Hispanics, Sports Bettors Most Vulnerable to Wagering Addiction

The rate of gambling disorder in New Jersey is four times that of the population as a whole, Rutgers' Lia Nower reports.

New Jersey continues to double down on gambling -- revenues are up, sports-betting is likely and nearly 70 percent of adults gambled last year. But a Rutgers University study suggests the betting boom has a price: the rate of gambling disorder in New Jersey is four times the national average, with one out of every 16 adults reporting symptoms of a serious gambling problem.

The study by Rutgers-New Brunswick’s Center for Gambling Studies at the School of Social Work included 3,634 adults reached by phone and online. It was the first representative look at gambling behavior in New Jersey since the 1980s. 

“For most people, gambling is recreation,” says Lia Nower, the center’s director, who led the study.  “But the more games you play, the more often you gamble and the more venues you frequent, the more likely you are to develop a problem.”

Rates of gambling disorder in the general population hover below 2 percent, but are more than 6 percent in New Jersey. Neighboring states offer many gambling venues to New Jerseyans.

Only 5 percent of gamblers in the study reported gambling online, while 75 percent stuck to casinos and other land-based venues. Nineteen percent of gamblers said they gambled both online and at land-based venues. The most popular games were lottery tickets and instant scratch-offs, gaming machines and live casino table games. Nower says online gambling doesn’t seem responsible for higher rates of problem gambling.

“The people with the most severe problems are typically those who gamble on activities like slot machines and video poker at casinos and also played casino games online,” she says.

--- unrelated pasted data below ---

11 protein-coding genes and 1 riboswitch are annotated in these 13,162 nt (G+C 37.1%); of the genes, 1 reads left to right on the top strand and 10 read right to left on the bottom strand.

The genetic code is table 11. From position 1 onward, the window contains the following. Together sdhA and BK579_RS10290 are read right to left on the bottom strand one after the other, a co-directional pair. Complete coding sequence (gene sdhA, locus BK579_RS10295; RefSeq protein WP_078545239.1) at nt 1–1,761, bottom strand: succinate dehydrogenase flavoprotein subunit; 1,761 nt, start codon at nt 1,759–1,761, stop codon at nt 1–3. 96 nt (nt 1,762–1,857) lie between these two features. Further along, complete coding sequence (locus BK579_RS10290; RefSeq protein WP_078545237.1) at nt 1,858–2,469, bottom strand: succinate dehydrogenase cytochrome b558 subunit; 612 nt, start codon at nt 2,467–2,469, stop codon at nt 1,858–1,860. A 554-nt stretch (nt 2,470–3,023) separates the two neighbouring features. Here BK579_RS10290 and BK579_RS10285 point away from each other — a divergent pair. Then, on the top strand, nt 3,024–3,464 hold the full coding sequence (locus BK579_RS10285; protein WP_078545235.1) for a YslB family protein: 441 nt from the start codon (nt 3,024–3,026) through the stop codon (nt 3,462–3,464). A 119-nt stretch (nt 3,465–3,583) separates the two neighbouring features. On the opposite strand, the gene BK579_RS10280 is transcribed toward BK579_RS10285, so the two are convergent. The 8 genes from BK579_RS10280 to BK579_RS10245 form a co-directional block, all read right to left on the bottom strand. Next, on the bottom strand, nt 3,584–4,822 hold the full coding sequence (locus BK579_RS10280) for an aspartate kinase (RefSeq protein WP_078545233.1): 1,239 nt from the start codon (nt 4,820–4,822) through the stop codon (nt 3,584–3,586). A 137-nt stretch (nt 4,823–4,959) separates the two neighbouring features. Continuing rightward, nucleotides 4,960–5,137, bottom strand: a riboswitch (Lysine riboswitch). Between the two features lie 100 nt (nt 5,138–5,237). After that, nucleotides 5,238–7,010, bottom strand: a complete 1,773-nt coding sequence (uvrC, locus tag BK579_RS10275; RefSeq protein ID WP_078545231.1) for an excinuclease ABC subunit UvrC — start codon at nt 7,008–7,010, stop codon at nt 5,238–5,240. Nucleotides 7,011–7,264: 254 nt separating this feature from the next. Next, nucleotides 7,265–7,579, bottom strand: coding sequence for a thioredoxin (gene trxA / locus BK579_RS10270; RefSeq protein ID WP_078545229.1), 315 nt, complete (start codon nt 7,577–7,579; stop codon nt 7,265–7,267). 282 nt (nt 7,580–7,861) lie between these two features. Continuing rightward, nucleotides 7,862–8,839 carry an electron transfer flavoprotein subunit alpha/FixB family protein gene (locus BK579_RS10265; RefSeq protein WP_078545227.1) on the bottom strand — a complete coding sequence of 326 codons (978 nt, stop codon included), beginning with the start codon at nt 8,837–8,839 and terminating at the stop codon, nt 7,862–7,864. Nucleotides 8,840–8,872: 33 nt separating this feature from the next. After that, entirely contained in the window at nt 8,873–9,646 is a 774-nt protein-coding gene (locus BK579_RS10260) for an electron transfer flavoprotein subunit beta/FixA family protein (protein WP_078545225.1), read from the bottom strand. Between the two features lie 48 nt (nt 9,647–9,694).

Nower and her colleagues were surprised to find that Hispanic adults reported the highest rates of problem gambling of any ethnic group, 16 percent. That was more than eight times the rate in the general population and three times the rate of white adults.

The study also examined the relationship of gambling to daily fantasy sports play, which federal law excludes from gambling prohibitions. Companies sponsoring daily fantasy sports say the games are skill, not gambling. Critics claim the exclusion of daily fantasy sports was intended only for season-long fantasy sports play in which individuals choose teams and players for an entire sport season, in contrast to daily fantasy sports, which can turn over every day.

Only seven of the 336 daily fantasy sports players included in the survey were non-gamblers. The players were 80 percent male and most gambled online and in land-based venues. All 70 women players were gamblers. Daily fantasy sports players who gambled played several games, and 95 percent of those who gambled did so once a week or more and likely met criteria for gambling disorder.

Both frequency and severity of gambling in this group were significantly higher than among gamblers in general, the study found.

“To me, there is no question that daily fantasy sports play is gambling,” Nower said. “What the study shows, however, is that, regardless of how it’s classified, people who play daily fantasy sports are likely to also gamble at problematic levels and to have other serious mental health and addictive problems. Our findings suggest that not only should daily fantasy sports be regulated, but the industry should also contribute to the development and delivery of evidence-based treatment.”

She added: “In social work, gambling disorder is not even on our radar. Most social workers think gambling is all fun and games. Most schools don’t teach students how to identify or treat it. Most agencies don’t screen for it or understand how devastating it can be.”

The state Division of Gaming Enforcement and the Division of Mental Health and Addiction Services commissioned the study.

A follow-up prevalence study is scheduled for late this year. A leading gambling prevalence researcher, Rachel Volberg of Gemini Research and Leger, a Canadian-based market and research firm, are collaborating on both studies.

For media inquiries, contact Ken Branson at kbranson@rutgers.edu or 848-932-0580.